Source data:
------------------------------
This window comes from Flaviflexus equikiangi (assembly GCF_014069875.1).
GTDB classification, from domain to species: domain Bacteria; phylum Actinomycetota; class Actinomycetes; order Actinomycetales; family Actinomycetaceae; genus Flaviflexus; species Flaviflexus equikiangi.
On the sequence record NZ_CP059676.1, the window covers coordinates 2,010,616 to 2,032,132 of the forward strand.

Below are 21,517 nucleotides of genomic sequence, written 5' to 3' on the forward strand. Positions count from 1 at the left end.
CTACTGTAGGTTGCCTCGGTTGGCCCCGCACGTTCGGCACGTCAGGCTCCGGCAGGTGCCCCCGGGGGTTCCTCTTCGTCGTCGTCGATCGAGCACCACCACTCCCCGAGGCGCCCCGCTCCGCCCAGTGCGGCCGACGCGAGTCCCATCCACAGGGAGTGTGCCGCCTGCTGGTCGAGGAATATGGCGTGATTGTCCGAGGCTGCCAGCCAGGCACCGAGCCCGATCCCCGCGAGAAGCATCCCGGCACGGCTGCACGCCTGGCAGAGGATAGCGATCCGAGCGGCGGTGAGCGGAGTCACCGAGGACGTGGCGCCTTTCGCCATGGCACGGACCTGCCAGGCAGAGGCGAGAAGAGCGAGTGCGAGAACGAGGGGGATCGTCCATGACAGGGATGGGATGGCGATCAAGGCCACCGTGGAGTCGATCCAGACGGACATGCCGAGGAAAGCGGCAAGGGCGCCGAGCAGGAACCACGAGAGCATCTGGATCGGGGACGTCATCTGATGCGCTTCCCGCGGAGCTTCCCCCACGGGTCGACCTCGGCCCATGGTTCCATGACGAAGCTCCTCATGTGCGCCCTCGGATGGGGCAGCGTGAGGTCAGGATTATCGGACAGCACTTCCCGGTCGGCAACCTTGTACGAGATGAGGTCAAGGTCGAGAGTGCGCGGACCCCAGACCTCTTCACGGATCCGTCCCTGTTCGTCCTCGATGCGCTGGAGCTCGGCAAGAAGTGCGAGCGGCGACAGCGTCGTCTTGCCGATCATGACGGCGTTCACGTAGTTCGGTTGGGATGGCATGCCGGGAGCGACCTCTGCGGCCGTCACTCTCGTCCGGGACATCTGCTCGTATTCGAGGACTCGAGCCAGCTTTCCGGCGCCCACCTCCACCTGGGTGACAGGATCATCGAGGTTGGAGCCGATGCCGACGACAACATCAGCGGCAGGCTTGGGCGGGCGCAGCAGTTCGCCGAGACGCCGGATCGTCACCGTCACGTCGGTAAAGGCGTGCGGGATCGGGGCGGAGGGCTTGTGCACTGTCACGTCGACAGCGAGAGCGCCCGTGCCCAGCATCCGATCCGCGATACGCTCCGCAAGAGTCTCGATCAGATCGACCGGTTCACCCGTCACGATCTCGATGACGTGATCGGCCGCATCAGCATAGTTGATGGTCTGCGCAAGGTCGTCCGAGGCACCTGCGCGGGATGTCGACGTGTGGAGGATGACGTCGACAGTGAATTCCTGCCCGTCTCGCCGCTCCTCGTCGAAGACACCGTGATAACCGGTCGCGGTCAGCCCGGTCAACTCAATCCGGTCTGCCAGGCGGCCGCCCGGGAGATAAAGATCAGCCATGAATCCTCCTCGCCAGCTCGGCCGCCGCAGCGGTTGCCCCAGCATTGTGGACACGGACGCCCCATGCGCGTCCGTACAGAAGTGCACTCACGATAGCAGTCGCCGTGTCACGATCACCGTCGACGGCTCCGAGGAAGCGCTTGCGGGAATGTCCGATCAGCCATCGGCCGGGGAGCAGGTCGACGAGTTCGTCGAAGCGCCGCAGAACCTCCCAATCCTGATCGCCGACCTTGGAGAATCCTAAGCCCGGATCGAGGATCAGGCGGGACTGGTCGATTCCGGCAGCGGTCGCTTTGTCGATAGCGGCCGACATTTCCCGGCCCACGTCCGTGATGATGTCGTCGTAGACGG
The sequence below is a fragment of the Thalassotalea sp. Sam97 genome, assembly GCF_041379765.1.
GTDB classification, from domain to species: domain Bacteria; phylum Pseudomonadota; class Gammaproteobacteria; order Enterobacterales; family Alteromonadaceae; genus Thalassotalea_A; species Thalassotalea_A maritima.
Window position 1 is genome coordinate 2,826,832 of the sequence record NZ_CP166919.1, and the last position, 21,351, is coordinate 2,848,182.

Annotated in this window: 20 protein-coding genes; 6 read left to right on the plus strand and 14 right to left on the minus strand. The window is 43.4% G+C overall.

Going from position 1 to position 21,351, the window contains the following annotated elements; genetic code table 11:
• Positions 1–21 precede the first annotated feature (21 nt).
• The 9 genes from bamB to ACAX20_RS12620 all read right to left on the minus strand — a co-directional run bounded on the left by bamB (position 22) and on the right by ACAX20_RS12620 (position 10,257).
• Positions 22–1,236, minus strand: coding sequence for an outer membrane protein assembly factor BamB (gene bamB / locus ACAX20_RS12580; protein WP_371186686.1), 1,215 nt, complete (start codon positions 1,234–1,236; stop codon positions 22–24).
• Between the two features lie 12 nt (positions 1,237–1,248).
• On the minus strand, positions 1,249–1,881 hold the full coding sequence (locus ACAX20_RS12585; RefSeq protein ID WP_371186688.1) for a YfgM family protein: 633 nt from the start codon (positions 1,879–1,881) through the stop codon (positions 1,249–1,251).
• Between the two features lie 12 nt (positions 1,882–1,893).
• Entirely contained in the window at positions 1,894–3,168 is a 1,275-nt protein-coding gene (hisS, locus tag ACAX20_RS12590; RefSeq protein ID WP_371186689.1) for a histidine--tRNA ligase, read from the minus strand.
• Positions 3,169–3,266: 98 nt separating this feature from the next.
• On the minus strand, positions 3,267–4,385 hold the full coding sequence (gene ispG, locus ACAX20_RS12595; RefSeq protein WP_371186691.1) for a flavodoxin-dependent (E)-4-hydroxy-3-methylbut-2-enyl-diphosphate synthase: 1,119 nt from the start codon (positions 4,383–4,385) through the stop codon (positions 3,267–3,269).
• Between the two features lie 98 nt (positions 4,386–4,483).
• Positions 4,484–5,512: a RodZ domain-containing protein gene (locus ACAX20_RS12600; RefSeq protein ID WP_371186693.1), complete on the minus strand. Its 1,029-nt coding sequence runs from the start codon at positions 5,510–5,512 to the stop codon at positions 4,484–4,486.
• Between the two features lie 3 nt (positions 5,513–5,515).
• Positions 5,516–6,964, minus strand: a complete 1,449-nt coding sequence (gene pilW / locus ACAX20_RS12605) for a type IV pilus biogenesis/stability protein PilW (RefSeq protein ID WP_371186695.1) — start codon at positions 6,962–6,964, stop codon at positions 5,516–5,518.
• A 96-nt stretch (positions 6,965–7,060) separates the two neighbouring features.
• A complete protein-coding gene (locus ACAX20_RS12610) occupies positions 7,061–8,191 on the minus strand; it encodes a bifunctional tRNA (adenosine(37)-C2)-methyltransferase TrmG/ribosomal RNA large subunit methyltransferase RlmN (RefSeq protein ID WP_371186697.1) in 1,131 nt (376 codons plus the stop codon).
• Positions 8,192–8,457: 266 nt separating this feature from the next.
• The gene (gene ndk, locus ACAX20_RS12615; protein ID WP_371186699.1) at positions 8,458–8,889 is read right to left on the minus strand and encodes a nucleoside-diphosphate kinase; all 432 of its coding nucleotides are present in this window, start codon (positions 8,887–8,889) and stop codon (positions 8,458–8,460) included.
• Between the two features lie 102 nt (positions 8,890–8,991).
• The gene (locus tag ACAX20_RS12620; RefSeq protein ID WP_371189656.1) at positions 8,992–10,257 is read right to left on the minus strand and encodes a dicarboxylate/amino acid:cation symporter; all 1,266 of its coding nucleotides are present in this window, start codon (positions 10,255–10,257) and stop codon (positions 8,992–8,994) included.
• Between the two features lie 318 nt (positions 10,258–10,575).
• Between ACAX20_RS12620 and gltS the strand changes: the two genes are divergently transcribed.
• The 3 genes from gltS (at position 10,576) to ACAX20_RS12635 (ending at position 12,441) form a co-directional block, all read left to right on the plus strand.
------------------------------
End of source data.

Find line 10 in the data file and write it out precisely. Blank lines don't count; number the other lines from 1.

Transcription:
Going from position 1 to position 21,351, the window contains the following annotated elements; genetic code table 11: